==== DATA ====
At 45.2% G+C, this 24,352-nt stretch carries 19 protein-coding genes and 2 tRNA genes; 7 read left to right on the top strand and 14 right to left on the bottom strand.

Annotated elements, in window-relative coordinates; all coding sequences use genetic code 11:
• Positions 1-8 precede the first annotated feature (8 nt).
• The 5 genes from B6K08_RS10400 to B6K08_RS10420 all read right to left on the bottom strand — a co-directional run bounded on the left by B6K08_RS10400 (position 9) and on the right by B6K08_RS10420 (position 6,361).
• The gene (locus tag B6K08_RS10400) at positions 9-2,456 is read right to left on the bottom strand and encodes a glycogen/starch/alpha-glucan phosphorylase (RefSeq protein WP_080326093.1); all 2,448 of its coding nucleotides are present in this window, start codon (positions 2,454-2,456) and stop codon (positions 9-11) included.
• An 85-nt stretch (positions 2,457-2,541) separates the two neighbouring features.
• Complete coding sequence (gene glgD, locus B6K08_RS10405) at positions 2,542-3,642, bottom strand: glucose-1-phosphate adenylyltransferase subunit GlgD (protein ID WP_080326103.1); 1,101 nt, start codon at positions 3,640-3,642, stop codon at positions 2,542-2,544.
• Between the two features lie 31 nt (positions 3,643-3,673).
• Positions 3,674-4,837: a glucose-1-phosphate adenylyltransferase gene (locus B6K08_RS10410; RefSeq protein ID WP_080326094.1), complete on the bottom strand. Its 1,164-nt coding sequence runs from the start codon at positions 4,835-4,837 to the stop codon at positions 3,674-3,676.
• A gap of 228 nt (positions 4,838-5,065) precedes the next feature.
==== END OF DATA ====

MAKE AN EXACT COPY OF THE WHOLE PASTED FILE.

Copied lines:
At 45.2% G+C, this 24,352-nt stretch carries 19 protein-coding genes and 2 tRNA genes; 7 read left to right on the top strand and 14 right to left on the bottom strand.

Annotated elements, in window-relative coordinates; all coding sequences use genetic code 11:
• Positions 1-8 precede the first annotated feature (8 nt).
• The 5 genes from B6K08_RS10400 to B6K08_RS10420 all read right to left on the bottom strand — a co-directional run bounded on the left by B6K08_RS10400 (position 9) and on the right by B6K08_RS10420 (position 6,361).
• The gene (locus tag B6K08_RS10400) at positions 9-2,456 is read right to left on the bottom strand and encodes a glycogen/starch/alpha-glucan phosphorylase (RefSeq protein WP_080326093.1); all 2,448 of its coding nucleotides are present in this window, start codon (positions 2,454-2,456) and stop codon (positions 9-11) included.
• An 85-nt stretch (positions 2,457-2,541) separates the two neighbouring features.
• Complete coding sequence (gene glgD, locus B6K08_RS10405) at positions 2,542-3,642, bottom strand: glucose-1-phosphate adenylyltransferase subunit GlgD (protein ID WP_080326103.1); 1,101 nt, start codon at positions 3,640-3,642, stop codon at positions 2,542-2,544.
• Between the two features lie 31 nt (positions 3,643-3,673).
• Positions 3,674-4,837: a glucose-1-phosphate adenylyltransferase gene (locus B6K08_RS10410; RefSeq protein ID WP_080326094.1), complete on the bottom strand. Its 1,164-nt coding sequence runs from the start codon at positions 4,835-4,837 to the stop codon at positions 3,674-3,676.
• A gap of 228 nt (positions 4,838-5,065) precedes the next feature.